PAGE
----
Apple today announced that the launch of their new iPhone had achieved a breakthrough in queuing miniaturisation and produced a hyped event with the world's shortest queues of desperate early-adopters.
"Apple has always prided itself on a mantra of usability, usability, usability," said company CEO Steve Jobs. "Today with the UK launch of the iPhone we have seen the iQueue reduce sizes to barely twenty people waiting in line. This is easily the smallest queue for over-hyped technology and easily surpasses the previous smallest of Sony's PS3 launch."
At Apple's store in Bluewater in Kent, Graham Billingsworth had arrived in the early hours of the morning.
"I got here about 2am, set out my folding chair and went to sleep. When I awoke as the first normal shoppers arrived I found I was still the only one in the queue," said Mr Billingsworth from his apple branded chair. "In fact aside from the Apple staff I didn't have anyone to gush about the iPhone with until about 2pm. The iQueue was that miniature."
Graham said that as with all revolutionary breakthroughs, it would take some people time to adjust to the new miniaturised Apple queue.
"I had no one to mind my place when I went to the toilet," said Graham. "Fortunately for me, even though I stopped to have something to eat in the food court, and have my haircut, by the time I returned I was still the only one waiting."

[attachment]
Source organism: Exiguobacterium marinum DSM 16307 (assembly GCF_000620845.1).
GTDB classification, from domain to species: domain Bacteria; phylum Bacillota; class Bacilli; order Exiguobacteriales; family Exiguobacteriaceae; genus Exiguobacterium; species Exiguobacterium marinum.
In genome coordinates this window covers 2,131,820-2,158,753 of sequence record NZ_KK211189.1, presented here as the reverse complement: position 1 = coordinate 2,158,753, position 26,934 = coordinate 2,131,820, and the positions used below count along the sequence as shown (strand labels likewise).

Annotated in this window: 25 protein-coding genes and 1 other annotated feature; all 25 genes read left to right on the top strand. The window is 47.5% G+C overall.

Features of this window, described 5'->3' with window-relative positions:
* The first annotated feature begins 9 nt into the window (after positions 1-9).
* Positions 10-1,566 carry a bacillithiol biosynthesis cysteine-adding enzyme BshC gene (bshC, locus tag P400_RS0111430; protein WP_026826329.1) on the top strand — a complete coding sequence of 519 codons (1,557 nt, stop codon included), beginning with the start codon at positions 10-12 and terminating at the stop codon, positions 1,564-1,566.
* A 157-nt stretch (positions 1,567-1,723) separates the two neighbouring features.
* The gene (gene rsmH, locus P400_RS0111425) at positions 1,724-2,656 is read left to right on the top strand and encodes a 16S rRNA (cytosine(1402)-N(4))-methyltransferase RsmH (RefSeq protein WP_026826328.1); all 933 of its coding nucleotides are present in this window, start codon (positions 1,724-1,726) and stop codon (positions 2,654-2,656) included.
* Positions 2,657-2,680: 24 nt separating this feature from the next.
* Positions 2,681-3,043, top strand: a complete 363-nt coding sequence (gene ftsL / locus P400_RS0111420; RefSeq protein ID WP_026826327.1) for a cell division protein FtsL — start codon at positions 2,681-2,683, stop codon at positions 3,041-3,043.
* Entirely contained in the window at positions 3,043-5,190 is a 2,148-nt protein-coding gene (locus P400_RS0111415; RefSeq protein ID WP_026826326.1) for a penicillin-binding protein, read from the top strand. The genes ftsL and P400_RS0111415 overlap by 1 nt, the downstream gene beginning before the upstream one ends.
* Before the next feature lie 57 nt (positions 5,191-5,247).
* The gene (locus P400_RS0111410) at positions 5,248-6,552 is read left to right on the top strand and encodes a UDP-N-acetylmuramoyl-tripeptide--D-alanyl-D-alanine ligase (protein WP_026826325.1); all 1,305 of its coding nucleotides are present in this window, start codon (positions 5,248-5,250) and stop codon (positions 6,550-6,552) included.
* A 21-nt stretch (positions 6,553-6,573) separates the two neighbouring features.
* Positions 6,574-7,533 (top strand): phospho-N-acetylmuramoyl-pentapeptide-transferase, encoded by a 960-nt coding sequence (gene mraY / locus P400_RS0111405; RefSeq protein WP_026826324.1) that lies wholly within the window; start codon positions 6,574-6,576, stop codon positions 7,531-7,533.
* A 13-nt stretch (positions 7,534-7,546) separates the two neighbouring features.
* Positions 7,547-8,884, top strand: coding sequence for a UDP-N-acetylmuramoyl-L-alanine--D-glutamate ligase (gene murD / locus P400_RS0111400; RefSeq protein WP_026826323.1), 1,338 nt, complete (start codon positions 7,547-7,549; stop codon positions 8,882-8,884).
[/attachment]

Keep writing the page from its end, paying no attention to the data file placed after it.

The hyped queue had grown somewhat by the hyped time of the hyped launch arrived with about twenty people all hyped to get into the store.
"I suppose the queue isn't too bad. I hadn't realised they were launching the iPhone today, I just wanted to get a new padded sleeve for my iBook," said Jake Wingsborth, who was at Bluewater to visit the cinema. "I do hope they actually are selling normal stuff in there when they open the door."
However some early adopters, whilst pleased with the miniaturised queue, where unhappy with other aspects of the iPhone service.
"I got here just as they opened the doors and I joined the back of the line. Even then I was in the shop in about a minute. It was marvellous," said Bill Insworth a self-proclaimed 'designer builder' from Kent. "But I had to wait nearly two hours to pay whilst the Apple Store went through all this showy première nonsense. They don't tell you about all that when you join one of their new-fangled iQueues."
Mr Jobs said that whilst many industry insiders felt that Apple would over stretch itself with the iQueue launch once again the company had proved its doubters wrong.
"On this the greatest day in the history of the world, on the day of the launch of the most important invention ever, look at the line of people outside the Apple store, " said Steve Jobs. "It's a tenth the size of the queue at the Starbucks next door."
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